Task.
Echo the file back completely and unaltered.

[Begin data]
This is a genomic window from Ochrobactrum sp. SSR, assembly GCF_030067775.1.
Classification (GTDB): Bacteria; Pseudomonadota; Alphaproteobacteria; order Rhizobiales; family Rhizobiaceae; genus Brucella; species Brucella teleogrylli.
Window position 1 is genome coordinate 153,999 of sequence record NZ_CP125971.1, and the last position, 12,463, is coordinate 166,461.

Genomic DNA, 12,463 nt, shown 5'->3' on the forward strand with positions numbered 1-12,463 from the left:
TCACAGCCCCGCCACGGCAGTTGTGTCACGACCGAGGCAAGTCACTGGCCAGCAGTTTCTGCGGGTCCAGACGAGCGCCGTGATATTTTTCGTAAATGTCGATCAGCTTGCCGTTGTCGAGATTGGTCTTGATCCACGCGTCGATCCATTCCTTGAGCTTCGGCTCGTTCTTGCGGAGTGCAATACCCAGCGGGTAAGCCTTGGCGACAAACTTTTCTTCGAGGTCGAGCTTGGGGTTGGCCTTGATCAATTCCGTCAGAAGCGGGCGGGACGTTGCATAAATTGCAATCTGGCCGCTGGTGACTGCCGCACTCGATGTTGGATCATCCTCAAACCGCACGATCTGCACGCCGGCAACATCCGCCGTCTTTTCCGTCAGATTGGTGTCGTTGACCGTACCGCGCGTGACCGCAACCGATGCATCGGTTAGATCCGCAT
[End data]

This is a genomic window from Ochrobactrum sp. SSR, assembly GCF_030067775.1.
Classification (GTDB): Bacteria; Pseudomonadota; Alphaproteobacteria; order Rhizobiales; family Rhizobiaceae; genus Brucella; species Brucella teleogrylli.
Window position 1 is genome coordinate 153,999 of sequence record NZ_CP125971.1, and the last position, 12,463, is coordinate 166,461.

Genomic DNA, 12,463 nt, shown 5'->3' on the forward strand with positions numbered 1-12,463 from the left:
TCACAGCCCCGCCACGGCAGTTGTGTCACGACCGAGGCAAGTCACTGGCCAGCAGTTTCTGCGGGTCCAGACGAGCGCCGTGATATTTTTCGTAAATGTCGATCAGCTTGCCGTTGTCGAGATTGGTCTTGATCCACGCGTCGATCCATTCCTTGAGCTTCGGCTCGTTCTTGCGGAGTGCAATACCCAGCGGGTAAGCCTTGGCGACAAACTTTTCTTCGAGGTCGAGCTTGGGGTTGGCCTTGATCAATTCCGTCAGAAGCGGGCGGGACGTTGCATAAATTGCAATCTGGCCGCTGGTGACTGCCGCACTCGATGTTGGATCATCCTCAAACCGCACGATCTGCACGCCGGCAACATCCGCCGTCTTTTCCGTCAGATTGGTGTCGTTGACCGTACCGCGCGTGACCGCAACCGATGCATCGGTTAGATCCGCAT